Private global investment in education technology companies is on pace for a record year.
That’s the projection of HolonIQ, a global education research firm, based on what they report was $4.5 billion in VC funding poured into the edtech market in just the first half of 2020. With that as a baseline, $9 billion for the year would be new high-water mark.
The $4.5 billion for the first half of 2020 is, once again, led by investment in and from China, which has represented the largest share of worldwide education technology investment each year since 2015, according to HolonIQ. In fact, more than half of the private equity funding for edtech (52%) over the past decade has been in China. The United States has been second each of those years, with Europe third. Through the first half of this year, though, the gap between Europe and the US is closing, with investments at near parity.
Separately, HolonIQ also notes that 42 edtech companies have collectively closed 58 “mega-rounds” of investment, funding of $100 million or more over the past decade.
If investments in 2020 do reach a new high of $9 billion, it will push past the previous high of $8.2 billion in 2018, as edtech investing slid back from that mark last year.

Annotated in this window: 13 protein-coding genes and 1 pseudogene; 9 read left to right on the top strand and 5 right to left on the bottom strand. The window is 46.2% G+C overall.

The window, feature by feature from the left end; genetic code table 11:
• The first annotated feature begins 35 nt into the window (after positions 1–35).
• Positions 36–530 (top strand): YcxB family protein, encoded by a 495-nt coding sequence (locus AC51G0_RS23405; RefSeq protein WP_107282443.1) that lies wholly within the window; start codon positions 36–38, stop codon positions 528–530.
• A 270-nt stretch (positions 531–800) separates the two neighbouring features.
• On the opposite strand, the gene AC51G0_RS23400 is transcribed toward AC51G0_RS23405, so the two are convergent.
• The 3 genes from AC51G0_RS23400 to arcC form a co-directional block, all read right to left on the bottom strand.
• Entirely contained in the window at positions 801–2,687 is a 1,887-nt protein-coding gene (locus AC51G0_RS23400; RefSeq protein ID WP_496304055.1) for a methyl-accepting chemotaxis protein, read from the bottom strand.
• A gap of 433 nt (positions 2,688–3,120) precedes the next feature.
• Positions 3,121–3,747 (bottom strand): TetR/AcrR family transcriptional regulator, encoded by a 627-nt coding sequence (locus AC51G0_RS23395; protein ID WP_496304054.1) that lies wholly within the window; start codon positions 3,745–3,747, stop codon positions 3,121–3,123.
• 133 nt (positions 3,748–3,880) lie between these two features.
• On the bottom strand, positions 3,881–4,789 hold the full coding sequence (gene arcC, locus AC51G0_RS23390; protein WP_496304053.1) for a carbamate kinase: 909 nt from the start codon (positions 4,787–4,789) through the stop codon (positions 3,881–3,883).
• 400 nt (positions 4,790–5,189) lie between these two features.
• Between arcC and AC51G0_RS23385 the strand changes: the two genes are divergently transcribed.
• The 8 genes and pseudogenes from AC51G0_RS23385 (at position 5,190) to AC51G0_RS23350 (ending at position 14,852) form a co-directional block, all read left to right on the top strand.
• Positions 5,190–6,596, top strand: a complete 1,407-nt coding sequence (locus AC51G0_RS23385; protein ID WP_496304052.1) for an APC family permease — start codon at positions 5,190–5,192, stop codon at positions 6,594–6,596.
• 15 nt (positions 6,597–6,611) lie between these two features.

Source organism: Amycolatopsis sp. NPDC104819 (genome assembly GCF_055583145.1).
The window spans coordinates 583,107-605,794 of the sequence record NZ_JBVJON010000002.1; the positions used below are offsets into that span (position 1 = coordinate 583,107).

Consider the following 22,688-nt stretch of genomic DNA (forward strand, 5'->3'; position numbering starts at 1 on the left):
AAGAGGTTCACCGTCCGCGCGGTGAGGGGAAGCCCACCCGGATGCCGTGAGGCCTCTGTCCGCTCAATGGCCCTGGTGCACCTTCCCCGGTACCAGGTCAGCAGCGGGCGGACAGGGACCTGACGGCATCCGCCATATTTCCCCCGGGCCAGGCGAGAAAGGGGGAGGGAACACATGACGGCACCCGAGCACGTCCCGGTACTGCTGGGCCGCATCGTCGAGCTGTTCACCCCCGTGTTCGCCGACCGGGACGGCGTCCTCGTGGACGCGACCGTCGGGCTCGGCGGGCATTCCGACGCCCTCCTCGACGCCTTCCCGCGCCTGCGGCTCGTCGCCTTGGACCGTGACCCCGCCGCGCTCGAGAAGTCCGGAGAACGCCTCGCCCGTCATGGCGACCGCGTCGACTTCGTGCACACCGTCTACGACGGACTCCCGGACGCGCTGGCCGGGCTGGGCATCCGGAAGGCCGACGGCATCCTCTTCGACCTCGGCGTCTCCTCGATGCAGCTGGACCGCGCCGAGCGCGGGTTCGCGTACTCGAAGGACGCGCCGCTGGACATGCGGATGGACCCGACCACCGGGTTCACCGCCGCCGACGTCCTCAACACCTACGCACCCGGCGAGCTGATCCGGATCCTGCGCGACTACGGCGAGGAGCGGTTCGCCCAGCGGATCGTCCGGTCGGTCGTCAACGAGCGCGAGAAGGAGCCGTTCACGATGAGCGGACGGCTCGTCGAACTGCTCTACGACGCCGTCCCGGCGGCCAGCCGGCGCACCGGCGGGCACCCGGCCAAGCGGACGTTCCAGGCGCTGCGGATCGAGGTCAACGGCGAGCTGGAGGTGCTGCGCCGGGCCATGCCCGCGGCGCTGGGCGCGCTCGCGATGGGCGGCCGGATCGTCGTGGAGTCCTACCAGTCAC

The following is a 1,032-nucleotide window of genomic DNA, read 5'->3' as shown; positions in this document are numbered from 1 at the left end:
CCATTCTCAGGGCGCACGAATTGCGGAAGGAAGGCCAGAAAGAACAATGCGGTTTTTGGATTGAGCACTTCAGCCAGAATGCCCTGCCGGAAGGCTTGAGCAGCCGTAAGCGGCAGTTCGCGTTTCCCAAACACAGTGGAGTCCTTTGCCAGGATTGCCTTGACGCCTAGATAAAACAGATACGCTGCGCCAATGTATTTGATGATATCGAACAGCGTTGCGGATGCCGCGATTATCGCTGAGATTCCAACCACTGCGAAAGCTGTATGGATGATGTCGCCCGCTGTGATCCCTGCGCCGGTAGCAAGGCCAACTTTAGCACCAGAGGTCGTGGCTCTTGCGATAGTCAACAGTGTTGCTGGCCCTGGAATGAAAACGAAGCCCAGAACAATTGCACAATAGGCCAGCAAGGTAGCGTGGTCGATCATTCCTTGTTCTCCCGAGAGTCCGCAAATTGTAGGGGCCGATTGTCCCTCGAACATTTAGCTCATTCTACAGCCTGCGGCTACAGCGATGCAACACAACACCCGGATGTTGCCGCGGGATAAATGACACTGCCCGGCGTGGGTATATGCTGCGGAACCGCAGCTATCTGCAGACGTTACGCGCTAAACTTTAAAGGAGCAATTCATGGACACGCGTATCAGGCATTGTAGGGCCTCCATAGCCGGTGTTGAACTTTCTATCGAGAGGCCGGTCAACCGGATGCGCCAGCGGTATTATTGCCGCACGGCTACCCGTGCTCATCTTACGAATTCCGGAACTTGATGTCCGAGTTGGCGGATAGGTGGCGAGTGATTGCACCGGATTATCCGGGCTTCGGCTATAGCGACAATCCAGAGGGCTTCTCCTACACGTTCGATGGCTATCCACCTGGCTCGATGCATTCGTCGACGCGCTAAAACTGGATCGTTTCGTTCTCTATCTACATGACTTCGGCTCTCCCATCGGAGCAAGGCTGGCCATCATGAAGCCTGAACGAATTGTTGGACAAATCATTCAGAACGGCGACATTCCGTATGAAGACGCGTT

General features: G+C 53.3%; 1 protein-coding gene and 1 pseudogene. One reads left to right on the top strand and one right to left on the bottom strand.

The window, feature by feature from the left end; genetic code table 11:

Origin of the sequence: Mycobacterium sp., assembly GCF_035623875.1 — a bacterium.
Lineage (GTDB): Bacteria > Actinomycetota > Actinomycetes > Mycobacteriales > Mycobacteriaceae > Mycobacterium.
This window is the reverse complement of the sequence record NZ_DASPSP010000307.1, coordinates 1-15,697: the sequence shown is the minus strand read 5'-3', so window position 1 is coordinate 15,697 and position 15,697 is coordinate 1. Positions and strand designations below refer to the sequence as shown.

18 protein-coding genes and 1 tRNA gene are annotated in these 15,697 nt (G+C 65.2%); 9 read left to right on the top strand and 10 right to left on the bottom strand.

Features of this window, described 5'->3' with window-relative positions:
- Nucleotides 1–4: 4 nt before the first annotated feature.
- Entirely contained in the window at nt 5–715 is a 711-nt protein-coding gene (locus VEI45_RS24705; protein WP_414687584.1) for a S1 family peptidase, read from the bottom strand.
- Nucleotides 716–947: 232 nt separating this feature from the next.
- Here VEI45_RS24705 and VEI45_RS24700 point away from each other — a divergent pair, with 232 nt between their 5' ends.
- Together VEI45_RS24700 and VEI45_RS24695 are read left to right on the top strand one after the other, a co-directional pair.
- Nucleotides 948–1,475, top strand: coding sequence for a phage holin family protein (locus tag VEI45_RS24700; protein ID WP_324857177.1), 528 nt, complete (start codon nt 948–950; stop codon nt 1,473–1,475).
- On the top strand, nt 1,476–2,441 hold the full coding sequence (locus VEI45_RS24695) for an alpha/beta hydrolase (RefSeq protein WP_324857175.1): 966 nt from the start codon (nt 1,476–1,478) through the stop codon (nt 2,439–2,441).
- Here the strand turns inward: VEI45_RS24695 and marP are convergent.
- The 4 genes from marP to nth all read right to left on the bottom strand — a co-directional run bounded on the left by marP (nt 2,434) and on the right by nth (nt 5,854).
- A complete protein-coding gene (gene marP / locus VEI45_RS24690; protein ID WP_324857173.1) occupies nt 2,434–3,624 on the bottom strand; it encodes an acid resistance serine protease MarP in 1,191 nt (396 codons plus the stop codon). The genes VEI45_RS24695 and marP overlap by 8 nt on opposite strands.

The acceleration in edtech investing has been a decade long. “EdTech started the last decade with $500 Million in Venture Capital investment in 2010 and finished 14x higher, at $7 Billion in 2019,” the firm reported. HolonIQ also projects that investment in the market “will nearly triple over the next decade,” led by Asia, again, and Latin America and Africa in the near term.
We will see.
It’s clear that for investors and entrepreneurs, there are major markets left to conquer and money to be made in education, in some places, tons of it. What is far less clear is whether those opportunities are brighter or fainter due to Covid-19, the defining paradigm of the moment.
On the one hand, the easy math says that economic disruptions and downturns will boost education interest and investment, as it consistently has. Layer with that are the physical disruptions of learning spaces. The two make an easy case for teaching and learning at distance, a core conceit of education technology.
Opposed to that projection is that the public, especially in the United States, has yet to digest their first major engagement with online and distance education. The feedback has been awful and markedly consistent. Given the crushingly long sales cycles in K-12 and higher education, the terrible recent market experience and continued cost pressures, supporting or developing technology solutions for institutions may be much worse before it gets better, if it does.
But that’s just one part of the education technology market, if it’s a market at all. Services and solutions that exist independent of traditional providers – direct to consumer language apps or alternative credential providers – are positioned far differently in and after Covid.